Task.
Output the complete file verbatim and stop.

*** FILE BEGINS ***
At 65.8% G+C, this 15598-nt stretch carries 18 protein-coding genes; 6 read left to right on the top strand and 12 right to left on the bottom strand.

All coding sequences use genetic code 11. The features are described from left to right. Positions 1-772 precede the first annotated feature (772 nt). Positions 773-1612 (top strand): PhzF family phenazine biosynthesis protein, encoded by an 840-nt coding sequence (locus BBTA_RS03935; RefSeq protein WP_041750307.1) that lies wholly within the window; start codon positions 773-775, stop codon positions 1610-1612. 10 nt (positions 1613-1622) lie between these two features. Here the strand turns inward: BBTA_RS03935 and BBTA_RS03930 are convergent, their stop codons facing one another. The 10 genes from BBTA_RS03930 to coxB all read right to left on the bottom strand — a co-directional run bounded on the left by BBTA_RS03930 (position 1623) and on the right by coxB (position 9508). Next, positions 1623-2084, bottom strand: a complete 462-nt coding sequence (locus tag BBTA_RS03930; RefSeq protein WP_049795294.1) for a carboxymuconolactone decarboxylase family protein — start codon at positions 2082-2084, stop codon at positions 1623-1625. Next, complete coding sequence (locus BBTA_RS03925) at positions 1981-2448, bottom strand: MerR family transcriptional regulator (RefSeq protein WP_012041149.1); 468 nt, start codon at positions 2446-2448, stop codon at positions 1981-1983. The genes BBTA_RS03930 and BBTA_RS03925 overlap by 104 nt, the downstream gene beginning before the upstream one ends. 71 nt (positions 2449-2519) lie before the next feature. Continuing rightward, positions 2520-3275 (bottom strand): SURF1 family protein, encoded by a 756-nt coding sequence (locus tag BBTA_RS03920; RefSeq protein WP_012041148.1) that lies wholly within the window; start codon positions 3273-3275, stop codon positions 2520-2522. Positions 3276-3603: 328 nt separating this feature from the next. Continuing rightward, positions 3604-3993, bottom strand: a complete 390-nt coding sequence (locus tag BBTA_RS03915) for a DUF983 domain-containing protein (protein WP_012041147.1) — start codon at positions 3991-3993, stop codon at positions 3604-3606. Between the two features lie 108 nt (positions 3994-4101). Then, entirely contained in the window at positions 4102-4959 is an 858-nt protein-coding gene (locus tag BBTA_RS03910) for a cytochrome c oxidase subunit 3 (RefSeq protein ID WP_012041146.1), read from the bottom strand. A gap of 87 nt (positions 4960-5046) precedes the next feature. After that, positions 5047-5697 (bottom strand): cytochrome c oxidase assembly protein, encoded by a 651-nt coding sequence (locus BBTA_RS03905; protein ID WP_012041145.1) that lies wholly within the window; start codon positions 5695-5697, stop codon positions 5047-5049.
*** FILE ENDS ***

At 65.8% G+C, this 15598-nt stretch carries 18 protein-coding genes; 6 read left to right on the top strand and 12 right to left on the bottom strand.

All coding sequences use genetic code 11. The features are described from left to right. Positions 1-772 precede the first annotated feature (772 nt). Positions 773-1612 (top strand): PhzF family phenazine biosynthesis protein, encoded by an 840-nt coding sequence (locus BBTA_RS03935; RefSeq protein WP_041750307.1) that lies wholly within the window; start codon positions 773-775, stop codon positions 1610-1612. 10 nt (positions 1613-1622) lie between these two features. Here the strand turns inward: BBTA_RS03935 and BBTA_RS03930 are convergent, their stop codons facing one another. The 10 genes from BBTA_RS03930 to coxB all read right to left on the bottom strand — a co-directional run bounded on the left by BBTA_RS03930 (position 1623) and on the right by coxB (position 9508). Next, positions 1623-2084, bottom strand: a complete 462-nt coding sequence (locus tag BBTA_RS03930; RefSeq protein WP_049795294.1) for a carboxymuconolactone decarboxylase family protein — start codon at positions 2082-2084, stop codon at positions 1623-1625. Next, complete coding sequence (locus BBTA_RS03925) at positions 1981-2448, bottom strand: MerR family transcriptional regulator (RefSeq protein WP_012041149.1); 468 nt, start codon at positions 2446-2448, stop codon at positions 1981-1983. The genes BBTA_RS03930 and BBTA_RS03925 overlap by 104 nt, the downstream gene beginning before the upstream one ends. 71 nt (positions 2449-2519) lie before the next feature. Continuing rightward, positions 2520-3275 (bottom strand): SURF1 family protein, encoded by a 756-nt coding sequence (locus tag BBTA_RS03920; RefSeq protein WP_012041148.1) that lies wholly within the window; start codon positions 3273-3275, stop codon positions 2520-2522. Positions 3276-3603: 328 nt separating this feature from the next. Continuing rightward, positions 3604-3993, bottom strand: a complete 390-nt coding sequence (locus tag BBTA_RS03915) for a DUF983 domain-containing protein (protein WP_012041147.1) — start codon at positions 3991-3993, stop codon at positions 3604-3606. Between the two features lie 108 nt (positions 3994-4101). Then, entirely contained in the window at positions 4102-4959 is an 858-nt protein-coding gene (locus tag BBTA_RS03910) for a cytochrome c oxidase subunit 3 (RefSeq protein ID WP_012041146.1), read from the bottom strand. A gap of 87 nt (positions 4960-5046) precedes the next feature. After that, positions 5047-5697 (bottom strand): cytochrome c oxidase assembly protein, encoded by a 651-nt coding sequence (locus BBTA_RS03905; protein ID WP_012041145.1) that lies wholly within the window; start codon positions 5695-5697, stop codon positions 5047-5049.